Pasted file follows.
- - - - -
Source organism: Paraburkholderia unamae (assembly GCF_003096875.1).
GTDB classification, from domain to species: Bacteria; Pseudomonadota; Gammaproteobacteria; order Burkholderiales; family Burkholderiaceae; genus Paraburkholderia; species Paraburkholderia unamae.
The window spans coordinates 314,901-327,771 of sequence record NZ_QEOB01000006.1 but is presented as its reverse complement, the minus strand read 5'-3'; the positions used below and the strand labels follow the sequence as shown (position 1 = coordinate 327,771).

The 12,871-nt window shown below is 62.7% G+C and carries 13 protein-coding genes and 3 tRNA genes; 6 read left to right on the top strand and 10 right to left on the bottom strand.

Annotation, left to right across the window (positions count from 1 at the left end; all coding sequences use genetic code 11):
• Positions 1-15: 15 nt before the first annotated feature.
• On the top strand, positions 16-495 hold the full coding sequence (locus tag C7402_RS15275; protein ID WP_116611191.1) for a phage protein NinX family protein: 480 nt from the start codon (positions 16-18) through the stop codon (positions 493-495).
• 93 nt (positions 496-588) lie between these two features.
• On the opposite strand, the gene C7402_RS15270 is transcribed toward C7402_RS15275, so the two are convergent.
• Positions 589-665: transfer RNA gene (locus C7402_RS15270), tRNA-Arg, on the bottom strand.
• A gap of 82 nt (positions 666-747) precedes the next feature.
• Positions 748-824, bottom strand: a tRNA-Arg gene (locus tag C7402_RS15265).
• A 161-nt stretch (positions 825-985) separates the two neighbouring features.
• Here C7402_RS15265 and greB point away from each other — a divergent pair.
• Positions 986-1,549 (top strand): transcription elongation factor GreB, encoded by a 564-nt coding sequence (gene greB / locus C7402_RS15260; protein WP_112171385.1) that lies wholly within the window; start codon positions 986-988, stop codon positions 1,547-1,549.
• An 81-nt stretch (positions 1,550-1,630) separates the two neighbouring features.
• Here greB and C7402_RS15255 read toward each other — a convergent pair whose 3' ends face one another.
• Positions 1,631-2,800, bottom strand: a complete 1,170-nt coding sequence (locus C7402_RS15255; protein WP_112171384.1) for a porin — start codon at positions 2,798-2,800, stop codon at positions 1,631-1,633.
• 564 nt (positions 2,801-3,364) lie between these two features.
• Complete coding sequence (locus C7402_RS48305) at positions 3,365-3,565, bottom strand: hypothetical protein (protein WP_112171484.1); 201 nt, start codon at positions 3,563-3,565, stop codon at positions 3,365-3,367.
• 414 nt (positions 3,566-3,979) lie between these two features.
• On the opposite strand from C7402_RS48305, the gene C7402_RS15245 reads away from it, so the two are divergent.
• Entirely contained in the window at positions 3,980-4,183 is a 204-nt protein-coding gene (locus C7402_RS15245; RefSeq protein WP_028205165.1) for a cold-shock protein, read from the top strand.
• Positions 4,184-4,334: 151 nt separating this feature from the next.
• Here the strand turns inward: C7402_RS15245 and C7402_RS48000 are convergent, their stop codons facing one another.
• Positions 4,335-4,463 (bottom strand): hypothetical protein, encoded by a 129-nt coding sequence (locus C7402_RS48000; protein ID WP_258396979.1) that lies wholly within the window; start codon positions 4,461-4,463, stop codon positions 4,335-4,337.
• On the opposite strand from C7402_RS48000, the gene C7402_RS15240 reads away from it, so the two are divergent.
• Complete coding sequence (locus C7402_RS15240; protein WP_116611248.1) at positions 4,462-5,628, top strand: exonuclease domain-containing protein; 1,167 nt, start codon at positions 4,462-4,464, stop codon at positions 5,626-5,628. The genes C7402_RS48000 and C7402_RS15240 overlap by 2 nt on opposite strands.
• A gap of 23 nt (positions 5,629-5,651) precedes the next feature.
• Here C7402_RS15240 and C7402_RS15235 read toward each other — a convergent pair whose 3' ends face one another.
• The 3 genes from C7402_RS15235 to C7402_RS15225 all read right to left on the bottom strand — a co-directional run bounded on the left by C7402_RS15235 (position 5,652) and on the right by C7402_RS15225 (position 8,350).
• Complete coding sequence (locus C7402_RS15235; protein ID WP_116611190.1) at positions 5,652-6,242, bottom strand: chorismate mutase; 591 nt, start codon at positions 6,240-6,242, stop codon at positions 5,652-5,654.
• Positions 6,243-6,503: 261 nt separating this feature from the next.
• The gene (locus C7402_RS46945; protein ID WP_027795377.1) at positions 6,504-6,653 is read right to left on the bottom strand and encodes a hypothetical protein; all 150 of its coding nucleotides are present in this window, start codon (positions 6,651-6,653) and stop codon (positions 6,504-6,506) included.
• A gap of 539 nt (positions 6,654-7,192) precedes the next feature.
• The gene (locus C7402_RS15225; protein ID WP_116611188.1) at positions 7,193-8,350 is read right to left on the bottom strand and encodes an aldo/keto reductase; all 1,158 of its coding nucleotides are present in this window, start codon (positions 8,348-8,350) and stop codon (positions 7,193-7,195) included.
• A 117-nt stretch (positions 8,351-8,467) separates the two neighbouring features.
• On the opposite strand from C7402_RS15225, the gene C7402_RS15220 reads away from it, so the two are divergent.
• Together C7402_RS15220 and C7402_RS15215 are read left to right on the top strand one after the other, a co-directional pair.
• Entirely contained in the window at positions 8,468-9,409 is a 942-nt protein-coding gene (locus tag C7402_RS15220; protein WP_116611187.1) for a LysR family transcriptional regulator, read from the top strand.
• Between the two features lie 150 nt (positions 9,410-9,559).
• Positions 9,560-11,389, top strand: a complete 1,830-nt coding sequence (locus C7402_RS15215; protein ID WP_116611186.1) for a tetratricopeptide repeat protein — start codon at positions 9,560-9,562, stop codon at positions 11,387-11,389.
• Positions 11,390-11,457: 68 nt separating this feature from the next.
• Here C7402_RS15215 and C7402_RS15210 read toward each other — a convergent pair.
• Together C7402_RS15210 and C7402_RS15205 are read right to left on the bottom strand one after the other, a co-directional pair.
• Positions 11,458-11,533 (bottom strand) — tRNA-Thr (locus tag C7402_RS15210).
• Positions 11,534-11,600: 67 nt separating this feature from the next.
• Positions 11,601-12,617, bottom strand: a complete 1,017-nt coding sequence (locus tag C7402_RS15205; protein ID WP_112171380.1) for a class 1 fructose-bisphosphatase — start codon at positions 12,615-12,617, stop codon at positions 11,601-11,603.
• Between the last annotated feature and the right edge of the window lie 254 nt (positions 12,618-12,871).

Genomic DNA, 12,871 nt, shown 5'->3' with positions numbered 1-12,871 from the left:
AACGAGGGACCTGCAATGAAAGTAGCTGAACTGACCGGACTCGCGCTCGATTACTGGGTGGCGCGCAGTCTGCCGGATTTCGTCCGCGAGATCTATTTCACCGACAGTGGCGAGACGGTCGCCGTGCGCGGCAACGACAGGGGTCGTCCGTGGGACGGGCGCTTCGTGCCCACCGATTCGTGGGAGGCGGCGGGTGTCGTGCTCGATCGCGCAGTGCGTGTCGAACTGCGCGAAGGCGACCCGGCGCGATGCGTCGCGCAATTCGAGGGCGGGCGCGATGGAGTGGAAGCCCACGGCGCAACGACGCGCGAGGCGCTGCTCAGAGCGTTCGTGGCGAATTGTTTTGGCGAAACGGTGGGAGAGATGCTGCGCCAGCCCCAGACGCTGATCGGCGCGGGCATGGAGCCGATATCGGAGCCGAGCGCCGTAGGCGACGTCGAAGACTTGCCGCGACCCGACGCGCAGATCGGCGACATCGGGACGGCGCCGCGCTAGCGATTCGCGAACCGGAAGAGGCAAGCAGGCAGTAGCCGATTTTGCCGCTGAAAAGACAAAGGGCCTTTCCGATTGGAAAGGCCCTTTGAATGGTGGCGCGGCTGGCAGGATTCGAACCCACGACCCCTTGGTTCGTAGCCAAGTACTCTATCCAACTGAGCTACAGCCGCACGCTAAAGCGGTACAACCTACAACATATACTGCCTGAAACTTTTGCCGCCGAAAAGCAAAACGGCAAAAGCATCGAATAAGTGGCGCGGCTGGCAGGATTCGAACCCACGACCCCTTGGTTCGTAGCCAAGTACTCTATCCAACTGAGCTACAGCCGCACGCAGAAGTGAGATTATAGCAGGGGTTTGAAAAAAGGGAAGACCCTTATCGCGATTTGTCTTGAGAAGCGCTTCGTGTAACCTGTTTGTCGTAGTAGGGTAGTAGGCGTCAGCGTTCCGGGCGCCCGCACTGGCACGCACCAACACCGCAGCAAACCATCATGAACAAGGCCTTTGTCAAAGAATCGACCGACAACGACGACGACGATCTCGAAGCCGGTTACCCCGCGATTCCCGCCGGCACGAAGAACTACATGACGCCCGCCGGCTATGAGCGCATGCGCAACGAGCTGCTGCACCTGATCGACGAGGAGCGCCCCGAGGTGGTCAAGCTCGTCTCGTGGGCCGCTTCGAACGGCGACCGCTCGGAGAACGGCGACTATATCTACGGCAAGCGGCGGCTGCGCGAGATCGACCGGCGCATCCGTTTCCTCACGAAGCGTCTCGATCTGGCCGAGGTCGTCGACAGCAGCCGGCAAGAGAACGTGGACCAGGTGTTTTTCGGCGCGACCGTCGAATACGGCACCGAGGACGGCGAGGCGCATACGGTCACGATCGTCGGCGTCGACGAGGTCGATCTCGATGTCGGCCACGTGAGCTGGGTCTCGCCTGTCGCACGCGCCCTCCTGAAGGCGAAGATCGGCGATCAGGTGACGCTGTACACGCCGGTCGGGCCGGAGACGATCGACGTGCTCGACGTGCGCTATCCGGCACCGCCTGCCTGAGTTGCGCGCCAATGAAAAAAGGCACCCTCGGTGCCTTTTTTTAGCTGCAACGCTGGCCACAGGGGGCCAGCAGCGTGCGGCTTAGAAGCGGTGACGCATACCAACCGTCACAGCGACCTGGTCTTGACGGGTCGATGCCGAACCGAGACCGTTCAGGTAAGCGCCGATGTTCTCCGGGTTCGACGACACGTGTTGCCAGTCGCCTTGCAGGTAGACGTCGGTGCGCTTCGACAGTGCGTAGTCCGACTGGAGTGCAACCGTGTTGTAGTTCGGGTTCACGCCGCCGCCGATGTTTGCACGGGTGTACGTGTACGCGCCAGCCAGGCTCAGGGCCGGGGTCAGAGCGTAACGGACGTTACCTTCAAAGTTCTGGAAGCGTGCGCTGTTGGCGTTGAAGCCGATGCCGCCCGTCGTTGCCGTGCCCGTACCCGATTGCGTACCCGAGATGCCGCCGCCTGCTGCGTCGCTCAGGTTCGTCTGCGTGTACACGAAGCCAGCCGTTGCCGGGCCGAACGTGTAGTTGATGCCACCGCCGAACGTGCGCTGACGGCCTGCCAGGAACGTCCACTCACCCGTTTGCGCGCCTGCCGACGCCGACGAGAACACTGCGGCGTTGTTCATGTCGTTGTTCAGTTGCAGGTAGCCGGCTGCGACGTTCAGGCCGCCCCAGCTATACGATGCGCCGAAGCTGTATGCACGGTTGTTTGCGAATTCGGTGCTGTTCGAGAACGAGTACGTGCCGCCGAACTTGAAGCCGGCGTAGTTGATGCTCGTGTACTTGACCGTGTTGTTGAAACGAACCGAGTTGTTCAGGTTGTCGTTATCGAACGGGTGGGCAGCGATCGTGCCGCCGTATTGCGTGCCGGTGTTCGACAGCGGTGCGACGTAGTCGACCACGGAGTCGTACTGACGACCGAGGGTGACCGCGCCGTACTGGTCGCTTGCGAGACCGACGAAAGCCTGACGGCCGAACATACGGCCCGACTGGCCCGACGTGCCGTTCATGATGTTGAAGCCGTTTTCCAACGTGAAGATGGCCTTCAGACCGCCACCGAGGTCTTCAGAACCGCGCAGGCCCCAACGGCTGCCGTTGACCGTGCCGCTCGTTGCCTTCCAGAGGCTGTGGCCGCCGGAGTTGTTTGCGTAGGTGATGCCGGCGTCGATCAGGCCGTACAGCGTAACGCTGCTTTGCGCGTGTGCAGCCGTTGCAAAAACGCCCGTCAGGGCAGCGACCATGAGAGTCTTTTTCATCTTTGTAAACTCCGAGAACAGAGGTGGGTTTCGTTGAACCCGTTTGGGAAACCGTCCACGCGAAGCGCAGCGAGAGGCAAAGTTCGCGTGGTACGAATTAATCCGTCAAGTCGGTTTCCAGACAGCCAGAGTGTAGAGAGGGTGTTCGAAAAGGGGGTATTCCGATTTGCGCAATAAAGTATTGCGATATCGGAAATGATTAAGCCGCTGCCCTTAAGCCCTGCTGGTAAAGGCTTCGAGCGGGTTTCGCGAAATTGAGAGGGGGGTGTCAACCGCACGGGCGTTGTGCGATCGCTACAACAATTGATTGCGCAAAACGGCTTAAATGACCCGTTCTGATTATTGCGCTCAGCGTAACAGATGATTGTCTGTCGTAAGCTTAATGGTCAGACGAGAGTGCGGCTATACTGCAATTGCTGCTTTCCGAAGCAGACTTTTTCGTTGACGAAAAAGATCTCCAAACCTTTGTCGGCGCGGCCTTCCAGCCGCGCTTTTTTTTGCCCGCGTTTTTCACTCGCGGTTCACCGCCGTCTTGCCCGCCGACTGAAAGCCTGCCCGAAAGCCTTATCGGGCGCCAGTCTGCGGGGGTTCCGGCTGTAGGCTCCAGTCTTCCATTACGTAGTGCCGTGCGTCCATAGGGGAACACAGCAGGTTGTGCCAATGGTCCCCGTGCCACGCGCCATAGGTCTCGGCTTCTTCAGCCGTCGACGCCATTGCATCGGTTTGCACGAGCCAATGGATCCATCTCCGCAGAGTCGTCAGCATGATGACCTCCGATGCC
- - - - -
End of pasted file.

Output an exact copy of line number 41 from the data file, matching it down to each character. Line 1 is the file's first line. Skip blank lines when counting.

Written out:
• Between the two features lie 150 nt (positions 9,410-9,559).